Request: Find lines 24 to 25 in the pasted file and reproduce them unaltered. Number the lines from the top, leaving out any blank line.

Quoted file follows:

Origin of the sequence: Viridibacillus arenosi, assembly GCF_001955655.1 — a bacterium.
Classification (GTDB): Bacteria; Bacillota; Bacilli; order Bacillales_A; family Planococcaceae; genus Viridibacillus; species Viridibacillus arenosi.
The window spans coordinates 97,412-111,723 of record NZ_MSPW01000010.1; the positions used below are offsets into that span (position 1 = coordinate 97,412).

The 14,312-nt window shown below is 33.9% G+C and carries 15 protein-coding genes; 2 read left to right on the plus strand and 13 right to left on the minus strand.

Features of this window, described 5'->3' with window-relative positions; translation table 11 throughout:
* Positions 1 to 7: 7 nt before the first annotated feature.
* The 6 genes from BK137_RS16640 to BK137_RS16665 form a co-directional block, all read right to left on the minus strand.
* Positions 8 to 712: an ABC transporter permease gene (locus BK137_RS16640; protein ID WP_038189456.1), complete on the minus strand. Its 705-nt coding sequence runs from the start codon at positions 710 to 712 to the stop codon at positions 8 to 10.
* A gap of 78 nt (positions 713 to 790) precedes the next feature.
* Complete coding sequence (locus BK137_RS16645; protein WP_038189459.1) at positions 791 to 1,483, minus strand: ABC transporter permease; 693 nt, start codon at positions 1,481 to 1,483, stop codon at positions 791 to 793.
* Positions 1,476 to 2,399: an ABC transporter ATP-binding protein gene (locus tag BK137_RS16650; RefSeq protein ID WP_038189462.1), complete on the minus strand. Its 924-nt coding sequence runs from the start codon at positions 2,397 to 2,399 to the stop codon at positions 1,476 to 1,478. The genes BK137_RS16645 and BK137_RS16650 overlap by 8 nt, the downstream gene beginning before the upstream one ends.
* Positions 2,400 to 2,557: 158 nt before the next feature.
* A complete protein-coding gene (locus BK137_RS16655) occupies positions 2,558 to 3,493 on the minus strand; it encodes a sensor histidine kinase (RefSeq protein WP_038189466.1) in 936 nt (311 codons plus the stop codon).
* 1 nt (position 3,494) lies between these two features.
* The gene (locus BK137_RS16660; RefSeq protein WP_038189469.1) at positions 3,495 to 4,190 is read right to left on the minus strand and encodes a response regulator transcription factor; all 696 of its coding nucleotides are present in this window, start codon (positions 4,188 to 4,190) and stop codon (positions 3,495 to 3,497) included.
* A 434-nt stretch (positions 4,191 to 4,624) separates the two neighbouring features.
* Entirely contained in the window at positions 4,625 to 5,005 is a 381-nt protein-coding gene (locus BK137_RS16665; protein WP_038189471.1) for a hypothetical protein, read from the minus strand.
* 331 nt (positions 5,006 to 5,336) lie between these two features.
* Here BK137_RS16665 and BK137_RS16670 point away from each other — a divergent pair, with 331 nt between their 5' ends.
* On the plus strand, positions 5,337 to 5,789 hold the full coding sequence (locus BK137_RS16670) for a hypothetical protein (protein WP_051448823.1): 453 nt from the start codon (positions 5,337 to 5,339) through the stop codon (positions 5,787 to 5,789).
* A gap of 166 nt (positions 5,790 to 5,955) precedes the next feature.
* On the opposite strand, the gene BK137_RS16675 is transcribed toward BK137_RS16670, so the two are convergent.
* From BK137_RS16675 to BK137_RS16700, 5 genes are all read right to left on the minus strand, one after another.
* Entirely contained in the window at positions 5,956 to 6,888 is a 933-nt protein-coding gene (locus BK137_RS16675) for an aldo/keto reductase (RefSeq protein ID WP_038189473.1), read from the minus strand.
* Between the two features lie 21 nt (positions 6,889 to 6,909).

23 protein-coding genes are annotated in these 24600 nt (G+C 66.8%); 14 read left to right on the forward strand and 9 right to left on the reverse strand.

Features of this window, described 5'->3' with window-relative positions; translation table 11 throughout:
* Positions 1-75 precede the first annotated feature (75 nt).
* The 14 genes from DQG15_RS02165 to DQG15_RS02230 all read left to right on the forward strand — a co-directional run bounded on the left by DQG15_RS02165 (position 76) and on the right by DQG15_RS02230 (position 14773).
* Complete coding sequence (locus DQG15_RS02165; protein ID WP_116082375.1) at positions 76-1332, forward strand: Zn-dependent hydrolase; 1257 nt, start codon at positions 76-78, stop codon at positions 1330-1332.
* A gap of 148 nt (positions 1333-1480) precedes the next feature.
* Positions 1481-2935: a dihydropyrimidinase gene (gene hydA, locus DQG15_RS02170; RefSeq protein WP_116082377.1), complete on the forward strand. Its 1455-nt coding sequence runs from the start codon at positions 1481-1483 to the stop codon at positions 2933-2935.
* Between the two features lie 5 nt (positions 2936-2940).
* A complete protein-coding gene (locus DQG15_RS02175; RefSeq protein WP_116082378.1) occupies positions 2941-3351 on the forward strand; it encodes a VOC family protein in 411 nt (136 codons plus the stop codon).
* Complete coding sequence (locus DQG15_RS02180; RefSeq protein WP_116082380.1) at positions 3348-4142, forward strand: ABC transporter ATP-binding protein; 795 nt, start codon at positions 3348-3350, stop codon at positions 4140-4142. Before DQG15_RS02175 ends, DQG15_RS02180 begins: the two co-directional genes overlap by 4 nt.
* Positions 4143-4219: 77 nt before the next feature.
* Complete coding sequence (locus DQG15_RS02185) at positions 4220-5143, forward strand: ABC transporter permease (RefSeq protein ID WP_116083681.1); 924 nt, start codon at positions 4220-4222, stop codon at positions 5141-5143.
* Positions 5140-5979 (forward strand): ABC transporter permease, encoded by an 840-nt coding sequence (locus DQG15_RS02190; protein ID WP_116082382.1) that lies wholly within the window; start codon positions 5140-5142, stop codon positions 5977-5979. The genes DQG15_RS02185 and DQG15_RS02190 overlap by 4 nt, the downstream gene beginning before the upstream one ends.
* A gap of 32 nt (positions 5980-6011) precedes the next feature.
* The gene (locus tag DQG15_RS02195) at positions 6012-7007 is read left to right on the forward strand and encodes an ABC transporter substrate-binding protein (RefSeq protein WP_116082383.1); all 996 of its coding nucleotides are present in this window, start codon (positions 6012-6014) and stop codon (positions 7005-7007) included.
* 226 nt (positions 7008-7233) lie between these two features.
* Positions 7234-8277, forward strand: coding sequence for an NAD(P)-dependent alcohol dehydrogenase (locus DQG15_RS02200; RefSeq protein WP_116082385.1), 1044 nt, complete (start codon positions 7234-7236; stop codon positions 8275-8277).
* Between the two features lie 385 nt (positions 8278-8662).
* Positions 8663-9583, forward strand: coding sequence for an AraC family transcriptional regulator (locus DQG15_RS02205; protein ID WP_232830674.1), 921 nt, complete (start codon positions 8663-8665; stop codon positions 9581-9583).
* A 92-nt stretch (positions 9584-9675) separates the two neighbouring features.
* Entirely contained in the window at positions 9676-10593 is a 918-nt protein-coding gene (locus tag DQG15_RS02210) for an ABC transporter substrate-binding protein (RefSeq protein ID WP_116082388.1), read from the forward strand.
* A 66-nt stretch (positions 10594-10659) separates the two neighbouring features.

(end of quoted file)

* Entirely contained in the window at positions 5,956 to 6,888 is a 933-nt protein-coding gene (locus BK137_RS16675) for an aldo/keto reductase (RefSeq protein ID WP_038189473.1), read from the minus strand.
* Between the two features lie 21 nt (positions 6,889 to 6,909).